Author and professor Pawan Dhingra discussed expanding Asian American studies and the historical misconceptions surrounding Asians being regarded as the “model minority” at a Thursday event hosted at the Karsh Alumni Center by Duke and the University of North Carolina at Chapel Hill.
Dhingra is the Nannerl Keohane Distinguished Visiting Professor at Duke and the University of North Carolina at Chapel Hill for the 2022-2023 academic year. In this role, he delivers a lecture series to students and faculty of both institutions.
He is also an associate provost, associate dean of the faculty and the Aliki Perroti and Seth Frank ‘55 Professor of the U.S. Immigration and American Studies at Amherst College. His research focuses on Asian Americans and race, gender and class intersectionality, as well as the sociology of immigration.
In the first part of Dhingra’s lecture, titled “A Symphony, But with What Audience? On the Need to Broaden the Reach of Asian American Studies,” he discussed the expanding presence of Asian Americans in the United States.
Scholarship around Asian American studies is growing, he said. Plus, Asian Americans are the fastest-growing minority in North Carolina.
Dhingra stated that those who identify as Asian, Asian American or Pacific Islander are disproportionately overrepresented in Duke’s Class of 2026 compared with N.C.’s demographic breakdown. While 32% of the Class of 2026 identifies as Asian, Asian American or Pacific Islander, 3.4% of N.C.’s population identifies as Asian and 0.1% identifies as Native Hawaiian or other Pacific Islander. He also noted that 8% of Duke’s employee population is Asian, higher than the percentage in Durham County and the state in 2012.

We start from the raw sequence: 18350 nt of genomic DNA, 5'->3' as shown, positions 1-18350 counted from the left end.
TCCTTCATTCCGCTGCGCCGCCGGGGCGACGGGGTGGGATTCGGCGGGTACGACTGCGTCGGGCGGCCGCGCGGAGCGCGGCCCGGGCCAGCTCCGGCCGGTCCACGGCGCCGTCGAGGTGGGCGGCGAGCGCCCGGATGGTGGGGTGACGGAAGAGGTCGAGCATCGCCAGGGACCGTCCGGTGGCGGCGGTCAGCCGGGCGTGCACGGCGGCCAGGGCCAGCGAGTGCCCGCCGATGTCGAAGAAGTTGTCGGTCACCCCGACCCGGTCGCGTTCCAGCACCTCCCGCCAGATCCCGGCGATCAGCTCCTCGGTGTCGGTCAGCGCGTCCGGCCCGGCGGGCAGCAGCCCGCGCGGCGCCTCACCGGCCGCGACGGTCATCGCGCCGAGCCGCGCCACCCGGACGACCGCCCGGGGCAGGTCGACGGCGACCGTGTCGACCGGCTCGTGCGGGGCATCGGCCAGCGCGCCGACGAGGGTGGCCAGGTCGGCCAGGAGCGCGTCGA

The socioeconomic success of Asian Americans is clear, Dhingra said. He pointed out that the average household income of Asian Americans in N.C. was $114,000, significantly higher than their white counterparts. But this raises the question of how the “model minority” concept arose in the U.S.
Dhingra named a number of other authors who argue for Asians’ abilities to assimilate to American culture. However, this dismisses the obstacles that immigrants face when coming to the U.S., Dhingra said.
Dhringra highlighted the experiences of immigrant physicians and nurses in the late 1900s as an example.
After the establishment of Medicare and Medicaid, Black students were denied entry into medical and nursing schools despite a growing need for patient care, he said. Even after they permitted Black students, graduates faced further racism when licensing boards prevented Black physicians from achieving proper licenship, leaving them unable to practice.
Instead of creating policies to allow Black medical professionals to practice, Congress passed the Immigration Act of 1965 to promote the immigration of foreign-trained medical professionals.
This led to a “brain drain” from Asia — a rise in physicians and nurses from India migrating to the U.S. in the mid-to-late 1900s. By 1975, hospitals in Detroit, New York City and Newark had more foreign-trained physicians than U.S.-trained physicians, according to Dhingra.
But Asian doctors were perceived as coming from third-world countries and being professionally unprepared. They had to undergo extra years of practice for licensing and had to pass harder exams to be able to practice in the U.S. Later, they were forced to work in worse conditions, like more night shifts. A sense of exploitation pervaded their experiences, according to Dhingra.
This immigration act was not only rooted in imperialism and neo-colonialism, but also a result of anti-Black racism, Dhingra said.
The importance of exploring migratory and cultural phenomena must be studied through lenses that realize the experience of all races to find the true history, he said, and pointed to the importance of expanding Asian American Diaspora studies and its research.
AADS is one of Duke's newer programs, established in 2018. Duke's AADS minor, established in 2022, is also the first of its kind in the American South.
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Olivia Kim is a Trinity first-year and a staff reporter of The Chronicle's 118th volume.